AAU world is that it promotes  superficial one-on-one basketball where 
players prefer dunking to draining it  from deep. A crossover is valued more than 
the corner three. 
While that all sounds well and good, it's incredibly hard to prove or test  
empirically. If that were the case, we probably wouldn't see the rise of 
stretch  4s such as _Rashard Lewis_ 
( ,  _Lamar Odom_ 
( , _Ryan Anderson_ 
( ,  _Kevin Love_ (  and 
 _Antawn  Jamison_ ( 
. Furthermore, most of the current AAU graduates grew up idolizing  Bryant 
and Carter, two guys who could shoot 3s about as well as they could throw  it 
Granted, the highlight-reel, mixtape-obsessed culture probably isn't 
helping  matters. 
Theory 3: It's cyclical  
It's alarming enough that there aren't very many high-quality shooting 
guards  anymore, but it's also interesting that the many of the good ones are 
getting up  there in age. Wade, Bryant, Ginobili, Johnson, Allen and Terry are 
all north of  30 years old with their primes receding in the rearview 
mirror. It could be that  these things naturally work in waves and the pool of 
elite shooting guards is on  its way down, just waiting to replenish. 
Bryant, Harden and Wade were the only shooting guards this past season to  
post a PER over 20 with at least 33 percent of possible minutes on the floor 
 (the 35-year-old Ginobili logged just 25 percent because of injury). Just 
five  seasons ago in 2006-07, eight shooting guards surpassed the 20 PER 
plateau  (Bryant, Wade, Allen, Ginobili, Martin, _Vince Carter_ 
( , _Tracy McGrady_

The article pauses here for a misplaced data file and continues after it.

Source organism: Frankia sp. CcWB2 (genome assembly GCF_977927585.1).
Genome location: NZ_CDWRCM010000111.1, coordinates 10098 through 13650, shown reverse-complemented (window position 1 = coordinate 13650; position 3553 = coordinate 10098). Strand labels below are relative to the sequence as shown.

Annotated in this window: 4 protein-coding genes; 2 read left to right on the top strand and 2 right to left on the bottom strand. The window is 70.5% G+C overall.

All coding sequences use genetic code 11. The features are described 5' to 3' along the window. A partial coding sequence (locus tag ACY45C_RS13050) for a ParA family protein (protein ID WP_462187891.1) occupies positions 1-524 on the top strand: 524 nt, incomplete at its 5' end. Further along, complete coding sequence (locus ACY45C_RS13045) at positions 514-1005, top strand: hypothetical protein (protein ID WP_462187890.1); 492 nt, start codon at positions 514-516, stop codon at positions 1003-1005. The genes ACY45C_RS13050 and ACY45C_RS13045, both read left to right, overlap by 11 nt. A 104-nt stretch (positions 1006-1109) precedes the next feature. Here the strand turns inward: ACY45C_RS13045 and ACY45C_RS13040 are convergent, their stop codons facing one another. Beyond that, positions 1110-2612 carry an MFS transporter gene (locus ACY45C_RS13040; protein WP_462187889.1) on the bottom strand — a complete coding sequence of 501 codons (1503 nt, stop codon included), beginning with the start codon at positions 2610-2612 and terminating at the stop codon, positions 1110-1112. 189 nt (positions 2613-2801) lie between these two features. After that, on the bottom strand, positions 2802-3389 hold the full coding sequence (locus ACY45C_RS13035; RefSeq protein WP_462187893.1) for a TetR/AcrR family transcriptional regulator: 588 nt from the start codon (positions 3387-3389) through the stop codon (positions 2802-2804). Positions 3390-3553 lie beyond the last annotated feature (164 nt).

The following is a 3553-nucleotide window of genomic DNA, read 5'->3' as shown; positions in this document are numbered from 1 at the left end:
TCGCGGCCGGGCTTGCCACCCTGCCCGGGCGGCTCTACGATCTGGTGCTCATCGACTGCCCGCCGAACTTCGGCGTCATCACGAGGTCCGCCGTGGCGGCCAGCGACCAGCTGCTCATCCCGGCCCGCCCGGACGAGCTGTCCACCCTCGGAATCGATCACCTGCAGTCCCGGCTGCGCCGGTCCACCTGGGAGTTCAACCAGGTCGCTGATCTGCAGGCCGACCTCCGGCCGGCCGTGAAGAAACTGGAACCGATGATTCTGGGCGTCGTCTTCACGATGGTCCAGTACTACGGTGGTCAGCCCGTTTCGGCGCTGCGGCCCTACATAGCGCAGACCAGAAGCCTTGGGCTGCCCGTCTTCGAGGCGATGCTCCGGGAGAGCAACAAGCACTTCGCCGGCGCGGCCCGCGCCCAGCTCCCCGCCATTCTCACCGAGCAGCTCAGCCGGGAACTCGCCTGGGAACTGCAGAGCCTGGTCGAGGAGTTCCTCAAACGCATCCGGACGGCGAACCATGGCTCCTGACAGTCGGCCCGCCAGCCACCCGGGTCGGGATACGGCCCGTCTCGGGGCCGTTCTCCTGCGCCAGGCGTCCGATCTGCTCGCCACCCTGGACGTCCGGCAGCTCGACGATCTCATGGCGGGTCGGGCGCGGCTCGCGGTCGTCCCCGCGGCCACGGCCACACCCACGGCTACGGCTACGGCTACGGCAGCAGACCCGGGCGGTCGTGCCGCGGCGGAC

(   and _Michael  Redd_ 
( ). That number decreased to five players 
in 2009-10 and four players in  2010-11. 
If we dial it back to 2003-04, we find out that there were only three such  
players: Carter, Allen and Bryant. Turns out we might be right back where 
we  started eight years ago. And if _Harrison  Barnes_ 
( , _Paul  George_ 
(  and Mayo make the leap, we might be on the 
way back up again. But  then again, how many times must we say that about 
Theory 4: This is actually the norm
We tend to think of Michael  Jordan's playing days as the golden era for 
shooting guards. After all, there's  Jordan … _Reggie  Miller_ 
(  … _Mitch Richmond_ 
(   … hold on, who else? If we're 
being sloppy, we could lump _Clyde Drexler_ 
(   and _Dominique  Wilkins_ 
(  in that group, but they were far from 
categorical shooting  guards. 
On second thought, coming up with a list of consistently great shooting  
guards in the 1990s isn't an easy task. There's some truth to the theory that  
shooting guards were never a deep position until Bryant, Wade, Allen, 
McGrady  and Carter gripped the league after the new millennium. 
Look at the list of all-time shooting guards and it's hard to not come away 
 thinking that we just witnessed the golden era of shooting guards. Maybe 
we're  just spoiled nowadays. 
Theory 5: It's all random
Well, that's boring, isn't it? It's  probably true, too. History has shown 
that we as a human race don't handle  randomness very well. You don't need 
to visit your local roulette table to know  that we desperately search for 
patterns in life when there's probably nothing  there but blind luck. 
There's plenty of inherent randomness in talent distribution, but you just  
have to ask the right questions. _LeBron James_ 
(  and  _Kevin Durant_ 
(   could have been shooting guards if they didn't 
grow those extra couple inches in  high school. And would we still be 
talking about the void of top-shelf shooting  guards if _Brandon  Roy_ 
(  wasn't born with degenerative 
knees? What if the Thunder happened to  draft _Stephen  Curry_ 
(  instead of Harden, pushing 
Westbrook to what many think is his natural  position at shooting guard? 
These are fair questions to ask when looking at the current state of the  
shooting guard position. A reasonable argument can be made that only a 
handful  of shooting guards are consistently outstanding in any given year and any 
 deviation from that is just plain ol' luck.